Facing rising costs and shrinking budgets, EMS systems are seeking to maximize revenues by maximizing collections, including billing insurersƒand in some cases, familiesƒfor responding to calls involving deceased patients.
EMS attorney Doug Wolfberg notes that Medicare “pays a limited benefit when an ambulance is dispatched for a deceased beneficiary. What [it pays] depends upon the time of legal pronouncement of death.”
According to Medicare rules, if the patient is declared dead “by an individual authorized by the state to make such pronouncements” after dispatch but before the beneficiary is loaded on the ambulance, Medicare pays the base BLS emergency rate (without mileage or rural adjustment) even if an EMS crew provides no treatment. After pickup and prior to or upon arrival at the receiving facility, Medicare pays for the “medically necessary level of service furnished.”
EMS systems employ various strategies
The Lee County, Fla., EMS system, which includes 17 fire districts and three municipal services, began billing for deceased patients in 2005, said David Kainrad, program manager for administration and finance for Lee County Division of Public Safety. However, the county bills only if EMS personnel actually ˙workÓ a patient who dies or who can’t be resuscitated.
Lee County bills both Medicare and private insurance, but doesn’t balance bill the family. “We don’t bill those who don’t have insurance or if we don’t have the information,” Kainrad said. “We remain sensitive to the families.”
During the past three years, the county has billed $776,906 for 1,957 deceased patients and collected $264,404. “That’s significant money; that’s about the cost of two large ambulances,” he said. “We owe it to the taxpayers not to leave money on the table.”
Metropolitan EMS in Little Rock, Ark., bills Medicare, private insurers and families when it responds to a deceased patient. “Our consultant said Ú we can’t bill Medicare unless we bill everyone else,” said MEMS Finance Director Larmon VanWinkle.
“Medics document on the patient care report that there was no transport on a DOA. If they get the name and age of the patient, we have a database that shows the [insurance] status for Arkansas residents,” he said. “If we have insurance information, we bill everyone, even the self-pay.”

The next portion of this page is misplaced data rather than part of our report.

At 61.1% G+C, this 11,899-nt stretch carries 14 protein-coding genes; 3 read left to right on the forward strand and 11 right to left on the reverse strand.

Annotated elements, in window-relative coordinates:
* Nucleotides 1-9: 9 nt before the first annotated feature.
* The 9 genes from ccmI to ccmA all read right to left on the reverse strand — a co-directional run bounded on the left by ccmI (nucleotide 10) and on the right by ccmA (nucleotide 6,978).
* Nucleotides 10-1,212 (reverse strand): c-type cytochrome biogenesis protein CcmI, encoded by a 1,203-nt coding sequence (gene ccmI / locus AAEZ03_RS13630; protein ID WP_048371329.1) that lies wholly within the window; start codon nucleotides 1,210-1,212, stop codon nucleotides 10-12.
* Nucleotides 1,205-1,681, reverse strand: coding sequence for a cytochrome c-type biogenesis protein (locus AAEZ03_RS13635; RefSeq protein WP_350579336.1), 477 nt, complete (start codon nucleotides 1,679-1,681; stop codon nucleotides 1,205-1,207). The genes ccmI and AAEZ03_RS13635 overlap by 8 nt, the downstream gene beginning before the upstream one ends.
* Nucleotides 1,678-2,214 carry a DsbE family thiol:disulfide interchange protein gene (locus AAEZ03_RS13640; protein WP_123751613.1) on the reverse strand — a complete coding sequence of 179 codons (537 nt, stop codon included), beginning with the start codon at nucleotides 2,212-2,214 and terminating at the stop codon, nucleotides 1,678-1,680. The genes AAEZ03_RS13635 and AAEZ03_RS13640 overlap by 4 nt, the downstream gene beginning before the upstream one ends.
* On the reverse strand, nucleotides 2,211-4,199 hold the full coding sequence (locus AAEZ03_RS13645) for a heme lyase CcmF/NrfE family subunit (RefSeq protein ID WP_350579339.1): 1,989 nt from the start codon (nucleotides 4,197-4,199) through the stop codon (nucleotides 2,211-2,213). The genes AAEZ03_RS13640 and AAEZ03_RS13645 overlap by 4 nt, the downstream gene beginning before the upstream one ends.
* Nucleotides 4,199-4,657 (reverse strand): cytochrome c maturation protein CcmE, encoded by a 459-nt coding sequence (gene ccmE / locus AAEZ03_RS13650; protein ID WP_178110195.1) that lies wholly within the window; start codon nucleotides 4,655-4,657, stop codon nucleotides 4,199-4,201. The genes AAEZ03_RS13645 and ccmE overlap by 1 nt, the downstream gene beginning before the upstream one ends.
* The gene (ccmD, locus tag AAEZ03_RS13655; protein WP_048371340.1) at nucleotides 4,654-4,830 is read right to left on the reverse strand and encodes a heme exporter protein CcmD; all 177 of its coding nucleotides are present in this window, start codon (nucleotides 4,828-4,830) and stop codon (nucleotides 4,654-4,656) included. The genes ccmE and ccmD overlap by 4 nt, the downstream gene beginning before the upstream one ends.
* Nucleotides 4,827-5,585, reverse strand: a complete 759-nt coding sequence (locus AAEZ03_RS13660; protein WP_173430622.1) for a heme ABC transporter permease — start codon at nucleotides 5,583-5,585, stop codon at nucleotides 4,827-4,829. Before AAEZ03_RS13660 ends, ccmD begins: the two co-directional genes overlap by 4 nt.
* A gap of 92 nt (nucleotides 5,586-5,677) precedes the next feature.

MedStar, the public utility-model EMS system that serves Fort Worth, Texas, bills Medicare, third-party insurers and families. “We bill even if there’s no treatment,” said Cyndi Patchura, MedStar business operations supervisor. “We send a bill to the patient to see if there is insurance, and we bill the estate or the surviving spouse. We send it to collections if the patient has insurance, there’s a balance due and the spouse doesn’t pay it.”
According to Patchura, MedStar medics get what information on the patient they can at the scene without questioning family members “because they are sensitive to the family and don’t feel comfortable asking for information.”
MedStar Director Jack Eads said he’s “heard no complaints” since MedStar started such billing.
Idea provokes firestorm in Pinellas
Pinellas County (Fla.) Commissioners voted May 6 to allow Pinellas County EMS and Fire Administration to establish a rate for patients who die at the scene prior to transport. The move came in response to the county’s EMS billing auditor_s opinion that, “At the minimum, you should bill where you worked on the patient but they died at the scene and were not transports. You are also entitled to bill these if you dispatched but did not work on the patient. If the concern is to spare the family further financial burden Ú send a letter to the family expressing sorrow for their loss and advise them you will accept assignment of insurance benefits as payment in full.”
The auditor noted that Medicare pays at the BLS emergency rate if an ambulance is dispatched immediately to a scene where the patient is declared dead. The memo also suggests obtaining the deceased patient’s name and other information from the morgue when necessary.
“We got the auditor’s report in March, and it directed us to go get the money we leave on the table,” said Chuck Kearns, who served as director of Pinellas County EMS and Fire Administration for 11 years before he resigned suddenly June 27.
According to Kearns, fire department first responders “will do nothing different” once the new policy takes effect. “They won’t be asked to get anything more than the patient’s name and address; we have electronic means to verify insurance online, and that will all be done in an office after the fact.”
Nevertheless, the plan provoked outrage from some area fire chiefs. “To slap an additional bill for a service that’s not rendered, although it may be legal, we_re not sure that it’s right,” Largo Fire Chief Mike Wallace said on a local TV news program.
“This is insensitive and puts us in a bad spot to ask a grieving family for billing information or search for that information,” Clearwater Fire & Rescue Chief Jamie Geer told the EMS Insider. “I seriously doubt you’ll ever see that policy developed.”
But Dick Williams, director of Pinellas County_s emergency communications/9Ï1Ï1 department, who took Kearns_ place as director of EMS and fire June 30, said, “The county commission has approved this, it’s authorized by Medicare; and if the ambulance has been dispatched and the patient is deceased we will bill. The fire service thinks this is insensitive, but we’re working carefully to create a solid policy so we won’t encroach on the grieving family.”
The fire service has been lobbying to take over EMS transport in Pinellas County, which has a public utility-model EMS system that employs a private companyƒcurrently Paramedics Plusƒto transport patients. The fire departments currently provide ALS first response.